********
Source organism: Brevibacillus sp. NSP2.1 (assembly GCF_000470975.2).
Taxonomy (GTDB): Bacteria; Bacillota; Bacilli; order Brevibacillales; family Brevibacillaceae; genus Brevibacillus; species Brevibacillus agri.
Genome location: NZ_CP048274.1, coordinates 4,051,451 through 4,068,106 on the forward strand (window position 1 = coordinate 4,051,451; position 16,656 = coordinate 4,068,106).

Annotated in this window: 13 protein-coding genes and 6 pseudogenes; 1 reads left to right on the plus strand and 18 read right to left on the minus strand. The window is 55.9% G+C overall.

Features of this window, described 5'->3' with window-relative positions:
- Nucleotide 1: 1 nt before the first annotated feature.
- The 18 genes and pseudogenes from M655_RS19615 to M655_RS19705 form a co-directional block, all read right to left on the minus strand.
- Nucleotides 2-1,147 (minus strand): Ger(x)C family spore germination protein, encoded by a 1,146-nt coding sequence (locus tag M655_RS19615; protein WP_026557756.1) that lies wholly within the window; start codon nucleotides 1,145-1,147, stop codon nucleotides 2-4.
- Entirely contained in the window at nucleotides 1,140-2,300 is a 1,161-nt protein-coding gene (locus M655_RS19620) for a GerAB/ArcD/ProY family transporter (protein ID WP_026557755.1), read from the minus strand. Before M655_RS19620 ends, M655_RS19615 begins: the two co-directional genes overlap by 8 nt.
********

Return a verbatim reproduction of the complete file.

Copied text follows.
Source organism: Brevibacillus sp. NSP2.1 (assembly GCF_000470975.2).
Taxonomy (GTDB): Bacteria; Bacillota; Bacilli; order Brevibacillales; family Brevibacillaceae; genus Brevibacillus; species Brevibacillus agri.
Genome location: NZ_CP048274.1, coordinates 4,051,451 through 4,068,106 on the forward strand (window position 1 = coordinate 4,051,451; position 16,656 = coordinate 4,068,106).

Annotated in this window: 13 protein-coding genes and 6 pseudogenes; 1 reads left to right on the plus strand and 18 read right to left on the minus strand. The window is 55.9% G+C overall.

Features of this window, described 5'->3' with window-relative positions:
- Nucleotide 1: 1 nt before the first annotated feature.
- The 18 genes and pseudogenes from M655_RS19615 to M655_RS19705 form a co-directional block, all read right to left on the minus strand.
- Nucleotides 2-1,147 (minus strand): Ger(x)C family spore germination protein, encoded by a 1,146-nt coding sequence (locus tag M655_RS19615; protein WP_026557756.1) that lies wholly within the window; start codon nucleotides 1,145-1,147, stop codon nucleotides 2-4.
- Entirely contained in the window at nucleotides 1,140-2,300 is a 1,161-nt protein-coding gene (locus M655_RS19620) for a GerAB/ArcD/ProY family transporter (protein ID WP_026557755.1), read from the minus strand. Before M655_RS19620 ends, M655_RS19615 begins: the two co-directional genes overlap by 8 nt.